Building connections with art and fashion

Nominees Sandler Fleurima and Jesula ”JJ” Jeannot are camera ready before the awards. Photo by Lindsey Britton

Fashion is not the only avenue for the CEO and founder of Burghalie Ensemble, a local clothing brand.
Terrance “Rashad” Smith, Burghalie Ensemble’s founder, hosted the inaugural Burghalie Art Awards on Wednesday to help connect individuals through art and fashion.

The evening featured passionate individuals, entertainment, food and friendly conversation. Those involved in the event were able to be recognized while also networking with others.

Smith talked about the growth of the event and the purpose of his clothing brand.

“Burghalie Ensemble, is an urban clothing brand whose goal is to unite individuals through fashion and art, regardless of race, ethnicity, and sexuality. We host different events in the community that are all about bringing everyone together, and expressing talent and creativity,” Smith said. “In the future, I would like for there to be more awareness; I would like to reach more people, more attendees, and just have a bigger impact.”

Smith believes the event went well and wants to advise young entrepreneurs to do something monumental that could become something more significant for them and those around them.

CEO/Founder of Burghalie Ensemble smiles with content after an eventful night. Photo by Lindsey Britton

Jesula “JJ” Jeannot, a native of Haiti, was recognized for her outstanding involvement in the community. Jeannot, who received the Outstanding Community Service Award, talked about turning her past into fuel to create a partnership clothing brand (that is more than just clothes) to life and the message she wants to convey.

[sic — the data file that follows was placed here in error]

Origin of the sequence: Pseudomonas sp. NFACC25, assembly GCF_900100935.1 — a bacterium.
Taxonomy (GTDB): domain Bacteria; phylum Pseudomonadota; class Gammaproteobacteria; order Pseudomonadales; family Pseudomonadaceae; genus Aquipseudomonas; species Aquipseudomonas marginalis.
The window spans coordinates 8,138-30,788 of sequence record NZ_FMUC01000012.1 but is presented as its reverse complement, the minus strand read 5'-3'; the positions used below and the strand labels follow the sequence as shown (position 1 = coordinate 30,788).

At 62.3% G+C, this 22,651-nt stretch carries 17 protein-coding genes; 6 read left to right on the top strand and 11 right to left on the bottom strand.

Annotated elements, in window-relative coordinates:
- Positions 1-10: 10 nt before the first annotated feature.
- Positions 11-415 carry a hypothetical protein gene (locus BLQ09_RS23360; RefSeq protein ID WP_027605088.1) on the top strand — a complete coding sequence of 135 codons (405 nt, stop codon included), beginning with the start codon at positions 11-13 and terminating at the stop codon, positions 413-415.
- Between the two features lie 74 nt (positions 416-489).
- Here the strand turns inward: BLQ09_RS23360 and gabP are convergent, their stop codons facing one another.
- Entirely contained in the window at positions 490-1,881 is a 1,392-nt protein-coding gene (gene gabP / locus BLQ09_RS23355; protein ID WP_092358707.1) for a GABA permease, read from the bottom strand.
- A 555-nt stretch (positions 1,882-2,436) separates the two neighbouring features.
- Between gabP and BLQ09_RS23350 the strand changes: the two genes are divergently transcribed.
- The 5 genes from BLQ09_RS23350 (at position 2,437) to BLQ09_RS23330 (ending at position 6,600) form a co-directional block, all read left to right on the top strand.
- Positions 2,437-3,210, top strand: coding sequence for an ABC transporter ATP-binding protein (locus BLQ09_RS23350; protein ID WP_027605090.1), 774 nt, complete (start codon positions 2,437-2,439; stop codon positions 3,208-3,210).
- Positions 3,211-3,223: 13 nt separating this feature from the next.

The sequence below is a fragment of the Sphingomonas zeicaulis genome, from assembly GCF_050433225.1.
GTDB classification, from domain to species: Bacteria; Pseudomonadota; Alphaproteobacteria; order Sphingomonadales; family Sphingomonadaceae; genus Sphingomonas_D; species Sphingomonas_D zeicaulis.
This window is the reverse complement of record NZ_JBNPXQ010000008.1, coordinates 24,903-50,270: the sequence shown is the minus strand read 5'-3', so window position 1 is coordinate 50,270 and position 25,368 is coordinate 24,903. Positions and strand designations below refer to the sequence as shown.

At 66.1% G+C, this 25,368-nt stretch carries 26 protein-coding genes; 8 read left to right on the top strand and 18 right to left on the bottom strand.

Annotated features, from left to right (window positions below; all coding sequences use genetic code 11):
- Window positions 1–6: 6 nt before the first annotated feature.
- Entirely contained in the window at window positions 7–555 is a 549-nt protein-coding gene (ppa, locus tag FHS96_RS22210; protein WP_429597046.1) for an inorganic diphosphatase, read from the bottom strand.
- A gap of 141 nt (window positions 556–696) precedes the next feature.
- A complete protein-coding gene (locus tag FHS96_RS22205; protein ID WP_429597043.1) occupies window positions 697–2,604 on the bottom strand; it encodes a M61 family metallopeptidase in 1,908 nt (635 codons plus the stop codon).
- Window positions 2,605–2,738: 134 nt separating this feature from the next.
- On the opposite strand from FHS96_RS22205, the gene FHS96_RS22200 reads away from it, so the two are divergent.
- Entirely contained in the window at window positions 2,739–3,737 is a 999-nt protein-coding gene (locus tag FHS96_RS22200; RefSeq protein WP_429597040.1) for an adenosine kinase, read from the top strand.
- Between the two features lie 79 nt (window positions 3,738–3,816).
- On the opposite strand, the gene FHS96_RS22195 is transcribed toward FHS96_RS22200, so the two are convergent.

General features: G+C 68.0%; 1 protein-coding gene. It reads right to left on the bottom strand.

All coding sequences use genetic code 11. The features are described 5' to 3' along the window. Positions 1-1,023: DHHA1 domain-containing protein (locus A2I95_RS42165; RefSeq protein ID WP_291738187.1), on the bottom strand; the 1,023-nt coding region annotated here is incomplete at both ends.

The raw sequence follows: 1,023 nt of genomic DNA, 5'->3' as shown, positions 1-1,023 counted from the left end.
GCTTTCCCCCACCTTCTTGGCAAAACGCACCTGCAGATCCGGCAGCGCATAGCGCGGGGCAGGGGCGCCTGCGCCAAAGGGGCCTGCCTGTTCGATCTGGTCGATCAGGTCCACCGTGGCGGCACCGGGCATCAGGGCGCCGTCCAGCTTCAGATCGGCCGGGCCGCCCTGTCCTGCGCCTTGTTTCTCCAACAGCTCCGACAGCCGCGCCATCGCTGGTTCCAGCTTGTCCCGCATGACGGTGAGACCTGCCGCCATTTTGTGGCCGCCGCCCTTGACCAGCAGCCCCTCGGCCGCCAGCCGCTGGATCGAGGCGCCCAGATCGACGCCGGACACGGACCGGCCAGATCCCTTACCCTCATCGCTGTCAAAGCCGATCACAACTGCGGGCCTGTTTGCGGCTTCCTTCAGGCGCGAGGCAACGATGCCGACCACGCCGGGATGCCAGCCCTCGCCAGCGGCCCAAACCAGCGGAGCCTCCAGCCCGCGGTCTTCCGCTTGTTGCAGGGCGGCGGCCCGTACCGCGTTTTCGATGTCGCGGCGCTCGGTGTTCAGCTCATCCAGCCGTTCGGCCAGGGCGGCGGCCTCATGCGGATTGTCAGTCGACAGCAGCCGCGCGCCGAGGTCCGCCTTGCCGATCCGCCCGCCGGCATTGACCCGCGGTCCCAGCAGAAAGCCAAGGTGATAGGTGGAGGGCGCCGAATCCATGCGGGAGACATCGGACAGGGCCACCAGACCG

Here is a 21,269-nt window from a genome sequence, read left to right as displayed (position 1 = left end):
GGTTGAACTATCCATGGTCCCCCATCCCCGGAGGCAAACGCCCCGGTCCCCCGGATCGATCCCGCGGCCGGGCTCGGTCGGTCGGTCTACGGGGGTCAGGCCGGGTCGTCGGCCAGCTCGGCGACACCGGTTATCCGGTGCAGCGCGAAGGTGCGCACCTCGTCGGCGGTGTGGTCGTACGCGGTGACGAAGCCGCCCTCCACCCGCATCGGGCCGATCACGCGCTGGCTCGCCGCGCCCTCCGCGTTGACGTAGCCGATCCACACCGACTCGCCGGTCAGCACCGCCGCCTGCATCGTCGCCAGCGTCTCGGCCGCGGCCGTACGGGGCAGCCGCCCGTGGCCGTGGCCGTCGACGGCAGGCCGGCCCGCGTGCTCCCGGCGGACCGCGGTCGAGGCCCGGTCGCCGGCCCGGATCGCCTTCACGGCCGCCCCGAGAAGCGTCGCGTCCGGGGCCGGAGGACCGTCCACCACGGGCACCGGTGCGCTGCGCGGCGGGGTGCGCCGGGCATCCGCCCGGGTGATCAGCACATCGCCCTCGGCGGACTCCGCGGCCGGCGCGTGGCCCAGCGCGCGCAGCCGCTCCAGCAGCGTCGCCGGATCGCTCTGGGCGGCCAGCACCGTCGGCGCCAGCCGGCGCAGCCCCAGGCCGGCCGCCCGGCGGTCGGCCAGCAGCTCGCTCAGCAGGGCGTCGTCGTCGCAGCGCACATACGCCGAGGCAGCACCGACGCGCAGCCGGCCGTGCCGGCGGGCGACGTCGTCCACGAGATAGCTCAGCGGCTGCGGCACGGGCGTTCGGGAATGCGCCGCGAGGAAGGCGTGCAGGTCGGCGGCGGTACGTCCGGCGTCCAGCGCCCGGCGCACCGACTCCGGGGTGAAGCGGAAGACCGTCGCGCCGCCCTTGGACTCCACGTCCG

“I am a co-founder of UDT, which stands for universal dream team. We don’t consider ourselves a clothing line, we consider ourselves a movement, which we want to promote resilience around the community, especially with the youth,” Jeannot said. “Many times, we tend to let our past define where we are going, but Jackson (co-founder), and I believe that being resilient is what got us out of our situation.”

Jeannot and her partner believe that they can help the youth in the community to change their paths. When you buy their clothes, it doesn’t just cover the body and provide warmth, but it tells a story of their past and hard work, she said.

Jeannot was a survivor of the major earthquake in Haiti of 2010 and shared her story about why she fights so hard for the movement she believes in.

Other attendees shared their stories and gratitude toward Smith for spreading awareness and highlighting talented people in the community.  Sandler Fleurima, a sophomore broadcast journalism student at Florida A&M University and nominee for the Artist of the Year award, talked about the future and why he is grateful for the event.

“I am forever grateful because I’ve always had an eye for fashion and an eye for being a business owner. At the age of 12, I was the CEO of my own business. I used to sell bowties called SF Bowties. Then, of course, I wanted to do more and became a wardrobe stylist,” Fleurima said. “I just feel like, being recognized for something I put my hard work into, really means a lot to me.”

Fleurima started his wardrobe business through the hardships of his freshman year and it became the light of his life. He wants to use his degree to be a multimedia journalist, TV personality, and stay involved with fashion to utilize his business of wardrobe styling.

Smith and others showed their strengths at the awards ceremony with hopes to continue their dreams and stay involved in the community.